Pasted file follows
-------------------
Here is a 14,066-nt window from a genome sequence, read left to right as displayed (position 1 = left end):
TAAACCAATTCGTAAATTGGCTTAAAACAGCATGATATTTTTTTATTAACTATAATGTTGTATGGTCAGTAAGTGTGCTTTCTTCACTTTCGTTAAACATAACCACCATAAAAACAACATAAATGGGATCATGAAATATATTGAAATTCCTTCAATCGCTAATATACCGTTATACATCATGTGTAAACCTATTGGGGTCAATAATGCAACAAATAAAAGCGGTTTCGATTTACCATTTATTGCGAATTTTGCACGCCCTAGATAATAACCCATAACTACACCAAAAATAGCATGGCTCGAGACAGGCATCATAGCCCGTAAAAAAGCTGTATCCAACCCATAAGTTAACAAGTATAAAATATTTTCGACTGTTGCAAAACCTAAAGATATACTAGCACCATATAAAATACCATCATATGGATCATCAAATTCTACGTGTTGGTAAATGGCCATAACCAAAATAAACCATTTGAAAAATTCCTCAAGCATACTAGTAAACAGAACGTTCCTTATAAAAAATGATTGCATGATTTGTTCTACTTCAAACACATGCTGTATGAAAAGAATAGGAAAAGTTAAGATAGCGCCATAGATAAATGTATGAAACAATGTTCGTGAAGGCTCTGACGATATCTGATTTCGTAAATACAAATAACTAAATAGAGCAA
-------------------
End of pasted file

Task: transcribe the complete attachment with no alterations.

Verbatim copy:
Here is a 14,066-nt window from a genome sequence, read left to right as displayed (position 1 = left end):
TAAACCAATTCGTAAATTGGCTTAAAACAGCATGATATTTTTTTATTAACTATAATGTTGTATGGTCAGTAAGTGTGCTTTCTTCACTTTCGTTAAACATAACCACCATAAAAACAACATAAATGGGATCATGAAATATATTGAAATTCCTTCAATCGCTAATATACCGTTATACATCATGTGTAAACCTATTGGGGTCAATAATGCAACAAATAAAAGCGGTTTCGATTTACCATTTATTGCGAATTTTGCACGCCCTAGATAATAACCCATAACTACACCAAAAATAGCATGGCTCGAGACAGGCATCATAGCCCGTAAAAAAGCTGTATCCAACCCATAAGTTAACAAGTATAAAATATTTTCGACTGTTGCAAAACCTAAAGATATACTAGCACCATATAAAATACCATCATATGGATCATCAAATTCTACGTGTTGGTAAATGGCCATAACCAAAATAAACCATTTGAAAAATTCCTCAAGCATACTAGTAAACAGAACGTTCCTTATAAAAAATGATTGCATGATTTGTTCTACTTCAAACACATGCTGTATGAAAAGAATAGGAAAAGTTAAGATAGCGCCATAGATAAATGTATGAAACAATGTTCGTGAAGGCTCTGACGATATCTGATTTCGTAAATACAAATAACTAAATAGAGCAA